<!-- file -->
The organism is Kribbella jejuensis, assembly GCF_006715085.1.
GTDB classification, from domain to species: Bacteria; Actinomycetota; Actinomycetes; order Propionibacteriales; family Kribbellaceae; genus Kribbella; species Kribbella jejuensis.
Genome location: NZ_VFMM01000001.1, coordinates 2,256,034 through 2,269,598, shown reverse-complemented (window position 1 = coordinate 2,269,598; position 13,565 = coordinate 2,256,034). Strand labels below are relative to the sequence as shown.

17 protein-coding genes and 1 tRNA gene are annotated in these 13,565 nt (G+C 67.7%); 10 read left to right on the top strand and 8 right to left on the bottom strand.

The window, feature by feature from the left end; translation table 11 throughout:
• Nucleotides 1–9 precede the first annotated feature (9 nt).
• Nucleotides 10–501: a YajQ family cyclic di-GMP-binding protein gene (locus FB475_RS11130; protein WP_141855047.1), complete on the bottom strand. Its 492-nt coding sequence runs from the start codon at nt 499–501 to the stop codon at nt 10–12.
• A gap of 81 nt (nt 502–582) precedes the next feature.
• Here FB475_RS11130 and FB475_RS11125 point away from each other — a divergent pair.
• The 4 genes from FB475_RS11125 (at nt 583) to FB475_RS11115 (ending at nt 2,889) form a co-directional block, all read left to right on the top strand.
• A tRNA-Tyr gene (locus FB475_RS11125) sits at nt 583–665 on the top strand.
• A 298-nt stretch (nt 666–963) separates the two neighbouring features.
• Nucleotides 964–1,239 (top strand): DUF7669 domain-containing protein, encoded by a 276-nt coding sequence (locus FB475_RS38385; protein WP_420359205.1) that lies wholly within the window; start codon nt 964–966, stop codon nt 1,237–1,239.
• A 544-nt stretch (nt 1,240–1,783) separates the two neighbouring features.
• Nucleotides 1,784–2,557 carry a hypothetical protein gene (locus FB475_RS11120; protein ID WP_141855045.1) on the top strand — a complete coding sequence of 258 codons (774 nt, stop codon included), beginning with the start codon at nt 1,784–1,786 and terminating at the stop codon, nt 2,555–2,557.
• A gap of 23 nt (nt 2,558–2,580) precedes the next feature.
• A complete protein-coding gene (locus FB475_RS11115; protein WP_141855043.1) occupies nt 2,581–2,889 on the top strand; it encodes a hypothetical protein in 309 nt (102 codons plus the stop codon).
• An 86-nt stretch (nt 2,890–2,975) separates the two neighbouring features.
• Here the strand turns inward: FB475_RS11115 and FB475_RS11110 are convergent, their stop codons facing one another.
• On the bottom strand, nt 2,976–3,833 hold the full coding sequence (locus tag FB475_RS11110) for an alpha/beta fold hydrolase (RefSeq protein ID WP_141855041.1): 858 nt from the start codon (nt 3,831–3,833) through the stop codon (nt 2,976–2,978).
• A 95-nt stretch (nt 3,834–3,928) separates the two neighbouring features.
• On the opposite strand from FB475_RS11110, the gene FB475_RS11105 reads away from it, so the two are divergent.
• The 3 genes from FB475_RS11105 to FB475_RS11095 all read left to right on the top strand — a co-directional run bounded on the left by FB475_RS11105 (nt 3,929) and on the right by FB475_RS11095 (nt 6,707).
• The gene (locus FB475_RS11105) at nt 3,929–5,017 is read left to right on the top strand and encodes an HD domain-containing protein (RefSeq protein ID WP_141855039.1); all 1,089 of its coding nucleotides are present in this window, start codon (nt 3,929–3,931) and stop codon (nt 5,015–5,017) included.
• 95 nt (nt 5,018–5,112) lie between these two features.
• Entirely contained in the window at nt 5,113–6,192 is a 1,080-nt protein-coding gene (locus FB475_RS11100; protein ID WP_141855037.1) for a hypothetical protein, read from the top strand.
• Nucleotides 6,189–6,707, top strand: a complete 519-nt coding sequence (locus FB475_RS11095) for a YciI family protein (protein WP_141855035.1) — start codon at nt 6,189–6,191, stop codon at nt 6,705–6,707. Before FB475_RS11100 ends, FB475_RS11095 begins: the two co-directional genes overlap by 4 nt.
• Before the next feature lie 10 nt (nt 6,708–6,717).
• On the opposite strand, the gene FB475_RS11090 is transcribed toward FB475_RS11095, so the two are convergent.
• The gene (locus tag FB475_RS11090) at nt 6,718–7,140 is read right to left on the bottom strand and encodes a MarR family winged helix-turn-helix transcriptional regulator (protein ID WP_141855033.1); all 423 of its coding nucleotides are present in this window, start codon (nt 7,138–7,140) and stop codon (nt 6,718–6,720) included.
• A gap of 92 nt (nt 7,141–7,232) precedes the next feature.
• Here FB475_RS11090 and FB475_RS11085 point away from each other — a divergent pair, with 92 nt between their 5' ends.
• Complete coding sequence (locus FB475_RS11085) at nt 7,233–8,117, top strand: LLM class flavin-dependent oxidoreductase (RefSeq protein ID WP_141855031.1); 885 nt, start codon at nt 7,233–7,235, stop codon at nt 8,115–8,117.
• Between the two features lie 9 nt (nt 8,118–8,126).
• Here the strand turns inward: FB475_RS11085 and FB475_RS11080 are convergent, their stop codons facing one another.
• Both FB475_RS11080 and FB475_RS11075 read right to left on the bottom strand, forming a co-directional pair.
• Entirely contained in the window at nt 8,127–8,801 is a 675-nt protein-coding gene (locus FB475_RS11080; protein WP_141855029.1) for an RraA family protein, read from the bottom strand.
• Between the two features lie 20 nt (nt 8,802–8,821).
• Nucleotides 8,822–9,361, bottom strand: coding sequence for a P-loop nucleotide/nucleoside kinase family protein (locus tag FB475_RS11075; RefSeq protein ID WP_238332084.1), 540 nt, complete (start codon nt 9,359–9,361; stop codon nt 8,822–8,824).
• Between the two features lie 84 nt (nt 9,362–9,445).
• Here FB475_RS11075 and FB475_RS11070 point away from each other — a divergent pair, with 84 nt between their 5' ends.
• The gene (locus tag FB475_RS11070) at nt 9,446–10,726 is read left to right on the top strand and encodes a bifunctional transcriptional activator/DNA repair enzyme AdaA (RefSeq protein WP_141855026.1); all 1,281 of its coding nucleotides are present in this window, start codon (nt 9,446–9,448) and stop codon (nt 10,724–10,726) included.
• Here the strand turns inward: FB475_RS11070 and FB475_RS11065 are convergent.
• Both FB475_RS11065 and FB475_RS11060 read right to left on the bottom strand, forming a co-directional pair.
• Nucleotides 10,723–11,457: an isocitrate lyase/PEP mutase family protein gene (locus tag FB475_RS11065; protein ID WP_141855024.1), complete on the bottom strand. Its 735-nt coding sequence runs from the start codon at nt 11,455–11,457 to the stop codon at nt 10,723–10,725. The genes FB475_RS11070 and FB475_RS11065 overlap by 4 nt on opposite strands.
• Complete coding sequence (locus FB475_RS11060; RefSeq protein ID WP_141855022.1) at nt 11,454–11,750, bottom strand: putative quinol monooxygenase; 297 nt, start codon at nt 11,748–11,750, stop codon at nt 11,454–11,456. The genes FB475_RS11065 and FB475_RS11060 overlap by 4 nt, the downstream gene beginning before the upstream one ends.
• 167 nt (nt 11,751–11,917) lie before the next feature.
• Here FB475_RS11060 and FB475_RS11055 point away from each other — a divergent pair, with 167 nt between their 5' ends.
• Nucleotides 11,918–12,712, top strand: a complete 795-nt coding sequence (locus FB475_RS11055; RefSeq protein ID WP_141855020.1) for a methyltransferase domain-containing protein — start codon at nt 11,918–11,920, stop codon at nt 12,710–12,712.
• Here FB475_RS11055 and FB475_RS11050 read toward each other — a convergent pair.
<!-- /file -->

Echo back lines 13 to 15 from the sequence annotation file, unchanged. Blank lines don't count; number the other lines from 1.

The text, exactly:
• Nucleotides 964–1,239 (top strand): DUF7669 domain-containing protein, encoded by a 276-nt coding sequence (locus FB475_RS38385; protein WP_420359205.1) that lies wholly within the window; start codon nt 964–966, stop codon nt 1,237–1,239.
• A 544-nt stretch (nt 1,240–1,783) separates the two neighbouring features.
• Nucleotides 1,784–2,557 carry a hypothetical protein gene (locus FB475_RS11120; protein ID WP_141855045.1) on the top strand — a complete coding sequence of 258 codons (774 nt, stop codon included), beginning with the start codon at nt 1,784–1,786 and terminating at the stop codon, nt 2,555–2,557.